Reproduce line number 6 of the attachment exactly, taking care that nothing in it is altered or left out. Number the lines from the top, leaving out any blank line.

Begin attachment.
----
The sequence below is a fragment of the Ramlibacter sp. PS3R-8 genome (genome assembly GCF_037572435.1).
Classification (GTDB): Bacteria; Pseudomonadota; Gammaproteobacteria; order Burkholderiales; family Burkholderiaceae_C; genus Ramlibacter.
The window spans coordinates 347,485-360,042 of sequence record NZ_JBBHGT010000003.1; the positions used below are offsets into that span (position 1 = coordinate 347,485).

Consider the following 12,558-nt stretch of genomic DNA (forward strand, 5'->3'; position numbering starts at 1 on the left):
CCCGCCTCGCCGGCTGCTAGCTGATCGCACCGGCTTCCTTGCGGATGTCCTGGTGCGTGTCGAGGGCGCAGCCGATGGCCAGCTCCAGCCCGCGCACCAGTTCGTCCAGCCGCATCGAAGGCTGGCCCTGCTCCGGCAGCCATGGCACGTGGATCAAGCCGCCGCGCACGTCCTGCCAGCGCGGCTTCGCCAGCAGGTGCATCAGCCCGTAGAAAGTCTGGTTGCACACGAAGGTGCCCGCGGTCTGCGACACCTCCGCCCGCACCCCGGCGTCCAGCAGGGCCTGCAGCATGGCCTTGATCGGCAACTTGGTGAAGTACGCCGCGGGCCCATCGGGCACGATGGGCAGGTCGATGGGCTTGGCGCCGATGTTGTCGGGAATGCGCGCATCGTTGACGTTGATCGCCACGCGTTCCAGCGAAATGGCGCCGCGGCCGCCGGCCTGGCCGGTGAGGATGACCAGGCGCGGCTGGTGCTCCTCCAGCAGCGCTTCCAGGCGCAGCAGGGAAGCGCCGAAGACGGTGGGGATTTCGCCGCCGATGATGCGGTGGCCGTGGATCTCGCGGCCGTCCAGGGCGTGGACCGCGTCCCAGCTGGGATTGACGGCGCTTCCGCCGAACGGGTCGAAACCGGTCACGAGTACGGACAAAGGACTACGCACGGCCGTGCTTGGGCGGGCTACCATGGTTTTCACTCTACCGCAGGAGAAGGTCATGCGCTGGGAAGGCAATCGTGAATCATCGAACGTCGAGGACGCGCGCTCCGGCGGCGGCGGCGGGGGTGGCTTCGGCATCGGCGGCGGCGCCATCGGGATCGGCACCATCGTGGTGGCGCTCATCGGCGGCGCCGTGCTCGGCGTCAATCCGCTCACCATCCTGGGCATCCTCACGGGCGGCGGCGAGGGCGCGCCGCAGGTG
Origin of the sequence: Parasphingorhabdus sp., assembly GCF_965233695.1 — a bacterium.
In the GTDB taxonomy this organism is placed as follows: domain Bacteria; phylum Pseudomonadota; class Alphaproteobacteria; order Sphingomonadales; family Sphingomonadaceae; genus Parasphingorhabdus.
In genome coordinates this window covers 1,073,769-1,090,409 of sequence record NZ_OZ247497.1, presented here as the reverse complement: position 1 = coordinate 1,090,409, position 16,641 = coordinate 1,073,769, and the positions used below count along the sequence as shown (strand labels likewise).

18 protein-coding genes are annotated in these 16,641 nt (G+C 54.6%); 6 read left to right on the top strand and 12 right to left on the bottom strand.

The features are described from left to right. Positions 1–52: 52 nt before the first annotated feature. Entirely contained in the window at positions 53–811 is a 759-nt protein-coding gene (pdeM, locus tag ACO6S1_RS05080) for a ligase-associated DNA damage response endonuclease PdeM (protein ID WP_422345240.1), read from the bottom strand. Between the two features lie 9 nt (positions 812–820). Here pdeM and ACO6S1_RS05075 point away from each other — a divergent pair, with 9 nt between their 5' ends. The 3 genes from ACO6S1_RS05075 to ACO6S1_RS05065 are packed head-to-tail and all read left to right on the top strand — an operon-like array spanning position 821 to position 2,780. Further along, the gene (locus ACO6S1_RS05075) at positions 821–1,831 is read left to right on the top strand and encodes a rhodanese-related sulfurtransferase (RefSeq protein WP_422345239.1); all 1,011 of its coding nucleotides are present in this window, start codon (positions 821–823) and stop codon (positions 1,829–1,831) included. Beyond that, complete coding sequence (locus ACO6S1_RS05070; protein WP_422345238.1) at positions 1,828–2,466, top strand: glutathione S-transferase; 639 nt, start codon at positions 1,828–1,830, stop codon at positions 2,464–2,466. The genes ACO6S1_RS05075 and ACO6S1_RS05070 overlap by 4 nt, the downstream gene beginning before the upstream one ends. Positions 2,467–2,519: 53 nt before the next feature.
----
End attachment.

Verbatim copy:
Origin of the sequence: Parasphingorhabdus sp., assembly GCF_965233695.1 — a bacterium.